Property prices - high and rising

Last year saw UK house prices rise on average by 11 per cent. But how long can the boom go on, asks Clifford German
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The Independent Culture
Most homeowners in the UK made more money last year out of increases in the value of their property than they did out of windfalls from building societies converting into banks. The price of privately owned homes went up by pounds 4,300 each, creating pounds 50bn of extra value, compared with pounds 30bn worth of windfalls from the Halifax and other building societies and insurance companies that issued free shares to members.

This year the rise in house prices is expected to slow down from 11 per cent to 6 per cent, according to research by Cambridge Econometrics, but it will still be a nice little earner for homeowners, especially now the flood of windfalls has slowed to a trickle. Next year should see a further 6 per cent rise in properties. Regional differences will narrow after the surge in London and South East England during 1997, but London and the South East will still see rises slightly greater than the national average, although the level of activity in the housing market will fall in London as properties are priced out of the reach of buyers.

Confidence in the housing market has been maintained by falling unemployment, in spite of rising interest rates. In fact, the Bank of England's efforts to cool the housing market down by raising the base rate five times last year has been completely thwarted by the fall in longer-term interest rates, and the speed with which borrowers have switched from variable rate mortgages to cheaper longer-term fixed rate mortgages, according to Peter Spencer of Birkbeck College London and economic adviser to Ernst and Young.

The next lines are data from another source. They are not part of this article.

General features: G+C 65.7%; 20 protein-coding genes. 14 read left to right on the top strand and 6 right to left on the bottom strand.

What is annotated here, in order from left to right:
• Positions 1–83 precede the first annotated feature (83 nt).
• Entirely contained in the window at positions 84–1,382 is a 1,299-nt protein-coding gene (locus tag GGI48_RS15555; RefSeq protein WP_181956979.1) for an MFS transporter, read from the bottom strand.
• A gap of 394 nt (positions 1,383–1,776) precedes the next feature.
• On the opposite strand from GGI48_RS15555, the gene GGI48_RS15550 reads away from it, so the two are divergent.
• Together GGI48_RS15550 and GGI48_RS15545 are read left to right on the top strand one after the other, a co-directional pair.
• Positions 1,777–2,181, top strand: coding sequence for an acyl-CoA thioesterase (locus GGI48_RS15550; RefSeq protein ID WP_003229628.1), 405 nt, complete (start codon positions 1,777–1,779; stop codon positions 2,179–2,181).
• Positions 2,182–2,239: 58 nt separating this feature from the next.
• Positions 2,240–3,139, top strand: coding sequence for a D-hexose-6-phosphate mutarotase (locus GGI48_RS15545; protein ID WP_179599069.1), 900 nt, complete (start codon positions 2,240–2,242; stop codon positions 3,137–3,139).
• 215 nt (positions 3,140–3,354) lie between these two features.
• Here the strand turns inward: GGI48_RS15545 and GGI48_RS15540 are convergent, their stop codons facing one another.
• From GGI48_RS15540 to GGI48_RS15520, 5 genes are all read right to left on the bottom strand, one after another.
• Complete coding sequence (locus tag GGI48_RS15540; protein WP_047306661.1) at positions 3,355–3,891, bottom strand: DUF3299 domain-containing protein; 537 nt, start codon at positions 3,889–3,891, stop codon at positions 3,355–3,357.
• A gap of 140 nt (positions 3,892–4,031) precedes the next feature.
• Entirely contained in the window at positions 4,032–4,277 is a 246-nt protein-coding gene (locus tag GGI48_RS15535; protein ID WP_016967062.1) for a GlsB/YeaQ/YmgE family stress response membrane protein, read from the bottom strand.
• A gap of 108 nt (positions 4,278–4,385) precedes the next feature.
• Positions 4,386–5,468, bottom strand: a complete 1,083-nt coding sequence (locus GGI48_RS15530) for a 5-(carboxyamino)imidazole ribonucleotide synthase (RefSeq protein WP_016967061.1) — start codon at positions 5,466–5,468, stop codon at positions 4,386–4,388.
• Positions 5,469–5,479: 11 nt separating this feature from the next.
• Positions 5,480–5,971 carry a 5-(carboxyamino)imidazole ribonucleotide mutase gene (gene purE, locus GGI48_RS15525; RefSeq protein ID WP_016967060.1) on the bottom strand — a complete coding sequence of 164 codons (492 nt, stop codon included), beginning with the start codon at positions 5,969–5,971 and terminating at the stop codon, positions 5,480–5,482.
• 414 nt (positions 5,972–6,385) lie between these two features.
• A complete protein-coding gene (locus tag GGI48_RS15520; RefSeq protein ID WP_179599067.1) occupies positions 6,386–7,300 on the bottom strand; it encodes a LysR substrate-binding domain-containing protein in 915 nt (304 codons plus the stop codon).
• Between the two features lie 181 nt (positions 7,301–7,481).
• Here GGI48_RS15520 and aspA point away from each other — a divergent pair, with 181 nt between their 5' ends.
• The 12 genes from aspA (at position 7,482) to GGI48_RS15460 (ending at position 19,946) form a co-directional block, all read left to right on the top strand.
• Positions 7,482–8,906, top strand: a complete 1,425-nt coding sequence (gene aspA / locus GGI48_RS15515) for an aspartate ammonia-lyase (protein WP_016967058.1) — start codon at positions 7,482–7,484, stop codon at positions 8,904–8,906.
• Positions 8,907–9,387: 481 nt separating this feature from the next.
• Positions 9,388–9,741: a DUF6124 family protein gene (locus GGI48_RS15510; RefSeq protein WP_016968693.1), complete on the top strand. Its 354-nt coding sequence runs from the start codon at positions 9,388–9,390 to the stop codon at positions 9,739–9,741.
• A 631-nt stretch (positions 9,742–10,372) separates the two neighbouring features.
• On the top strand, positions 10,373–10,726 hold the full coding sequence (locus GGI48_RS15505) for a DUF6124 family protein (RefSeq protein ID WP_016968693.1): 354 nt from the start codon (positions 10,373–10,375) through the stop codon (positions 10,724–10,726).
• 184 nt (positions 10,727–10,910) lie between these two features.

While base rates have risen to 7.5 per cent, and the standard variable mortgage rates charged by the leading bank lenders have increased to 8.7 per cent over the last 12 months, the cost of a five year fixed rate mortgage has come down from 7.39 per cent to 5.89 per cent. Meanwhile, the proportion of new mortgages taken out at fixed rates has rocketed from little more than 20 per cent two years ago to an estimated 60-65 per cent in the first quarter of 1998. A further 10-15 per cent of new mortgages are at variable rates, capped at a maximum rate, usually 6.99 per cent for the next two or three years.

Even allowing for lenders' fees, legal and surveying costs and removal charges, fixed rate mortgages have held down the cost of moving home, and the rise in base rates has had little or no impact on the housing market. The number of properties changing hands is likely to reach 1.5m, the highest level in almost ten years, and house prices will rise by a further 8 per cent this year, according to Mr Spencer.

How long will the housing boom last? It will come to an end, as the three previous booms in the early seventies, late seventies and late eighties came to an end, especially as inflation is not there to cushion the impact of a fall in prices. When the economy slows down and unemployment starts to rise, confidence in bricks and mortar will decline. But the chances are it will not crash as it did in the early nineties, because interest rates are less likely to rise sharply.

Yields in the gilt-edged market may fall further if the PSBR remains in surplus, and fixed rate mortgages may come down more if the UK applies to enter the EMU, according to Mr Spencer. But UK lenders may have to offer fixed rate mortgages for ten years or more if they are to compete with European banks entering the UK mortgage market.

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